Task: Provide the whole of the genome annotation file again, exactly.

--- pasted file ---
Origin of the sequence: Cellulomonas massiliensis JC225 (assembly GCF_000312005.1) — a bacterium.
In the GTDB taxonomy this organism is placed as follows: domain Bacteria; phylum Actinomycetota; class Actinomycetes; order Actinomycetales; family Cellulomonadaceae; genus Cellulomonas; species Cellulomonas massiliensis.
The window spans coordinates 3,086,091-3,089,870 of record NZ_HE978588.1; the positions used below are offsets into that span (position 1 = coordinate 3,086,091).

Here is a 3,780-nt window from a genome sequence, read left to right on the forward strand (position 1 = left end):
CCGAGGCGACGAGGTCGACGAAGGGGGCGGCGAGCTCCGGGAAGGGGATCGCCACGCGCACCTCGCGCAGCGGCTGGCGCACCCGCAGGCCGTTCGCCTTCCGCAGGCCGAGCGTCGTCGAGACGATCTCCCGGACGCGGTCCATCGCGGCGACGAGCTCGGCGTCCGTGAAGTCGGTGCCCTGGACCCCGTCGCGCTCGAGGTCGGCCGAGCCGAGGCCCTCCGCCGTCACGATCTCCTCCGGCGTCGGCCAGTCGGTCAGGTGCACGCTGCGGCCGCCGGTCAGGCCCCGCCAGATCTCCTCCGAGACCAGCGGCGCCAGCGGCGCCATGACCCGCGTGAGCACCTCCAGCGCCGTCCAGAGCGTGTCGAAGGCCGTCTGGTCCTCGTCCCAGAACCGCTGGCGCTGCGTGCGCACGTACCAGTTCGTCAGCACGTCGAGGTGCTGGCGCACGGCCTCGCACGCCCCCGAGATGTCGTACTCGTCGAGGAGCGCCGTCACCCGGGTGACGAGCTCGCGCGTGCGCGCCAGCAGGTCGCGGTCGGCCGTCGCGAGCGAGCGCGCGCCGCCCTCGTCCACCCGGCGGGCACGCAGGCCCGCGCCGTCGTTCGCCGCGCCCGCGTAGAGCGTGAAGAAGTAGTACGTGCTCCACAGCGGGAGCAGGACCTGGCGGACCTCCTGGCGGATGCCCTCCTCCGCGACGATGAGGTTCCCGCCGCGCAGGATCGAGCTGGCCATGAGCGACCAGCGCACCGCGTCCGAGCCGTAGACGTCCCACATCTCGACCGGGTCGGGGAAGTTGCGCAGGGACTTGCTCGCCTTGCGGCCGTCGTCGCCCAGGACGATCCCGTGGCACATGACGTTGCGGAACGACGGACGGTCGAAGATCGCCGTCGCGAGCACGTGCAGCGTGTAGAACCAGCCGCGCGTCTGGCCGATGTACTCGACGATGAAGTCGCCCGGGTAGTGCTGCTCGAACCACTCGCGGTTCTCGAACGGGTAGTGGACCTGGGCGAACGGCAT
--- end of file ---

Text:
Origin of the sequence: Cellulomonas massiliensis JC225 (assembly GCF_000312005.1) — a bacterium.
In the GTDB taxonomy this organism is placed as follows: domain Bacteria; phylum Actinomycetota; class Actinomycetes; order Actinomycetales; family Cellulomonadaceae; genus Cellulomonas; species Cellulomonas massiliensis.
The window spans coordinates 3,086,091-3,089,870 of record NZ_HE978588.1; the positions used below are offsets into that span (position 1 = coordinate 3,086,091).

Here is a 3,780-nt window from a genome sequence, read left to right on the forward strand (position 1 = left end):
CCGAGGCGACGAGGTCGACGAAGGGGGCGGCGAGCTCCGGGAAGGGGATCGCCACGCGCACCTCGCGCAGCGGCTGGCGCACCCGCAGGCCGTTCGCCTTCCGCAGGCCGAGCGTCGTCGAGACGATCTCCCGGACGCGGTCCATCGCGGCGACGAGCTCGGCGTCCGTGAAGTCGGTGCCCTGGACCCCGTCGCGCTCGAGGTCGGCCGAGCCGAGGCCCTCCGCCGTCACGATCTCCTCCGGCGTCGGCCAGTCGGTCAGGTGCACGCTGCGGCCGCCGGTCAGGCCCCGCCAGATCTCCTCCGAGACCAGCGGCGCCAGCGGCGCCATGACCCGCGTGAGCACCTCCAGCGCCGTCCAGAGCGTGTCGAAGGCCGTCTGGTCCTCGTCCCAGAACCGCTGGCGCTGCGTGCGCACGTACCAGTTCGTCAGCACGTCGAGGTGCTGGCGCACGGCCTCGCACGCCCCCGAGATGTCGTACTCGTCGAGGAGCGCCGTCACCCGGGTGACGAGCTCGCGCGTGCGCGCCAGCAGGTCGCGGTCGGCCGTCGCGAGCGAGCGCGCGCCGCCCTCGTCCACCCGGCGGGCACGCAGGCCCGCGCCGTCGTTCGCCGCGCCCGCGTAGAGCGTGAAGAAGTAGTACGTGCTCCACAGCGGGAGCAGGACCTGGCGGACCTCCTGGCGGATGCCCTCCTCCGCGACGATGAGGTTCCCGCCGCGCAGGATCGAGCTGGCCATGAGCGACCAGCGCACCGCGTCCGAGCCGTAGACGTCCCACATCTCGACCGGGTCGGGGAAGTTGCGCAGGGACTTGCTCGCCTTGCGGCCGTCGTCGCCCAGGACGATCCCGTGGCACATGACGTTGCGGAACGACGGACGGTCGAAGATCGCCGTCGCGAGCACGTGCAGCGTGTAGAACCAGCCGCGCGTCTGGCCGATGTACTCGACGATGAAGTCGCCCGGGTAGTGCTGCTCGAACCACTCGCGGTTCTCGAACGGGTAGTGGACCTGGGCGAACGGCAT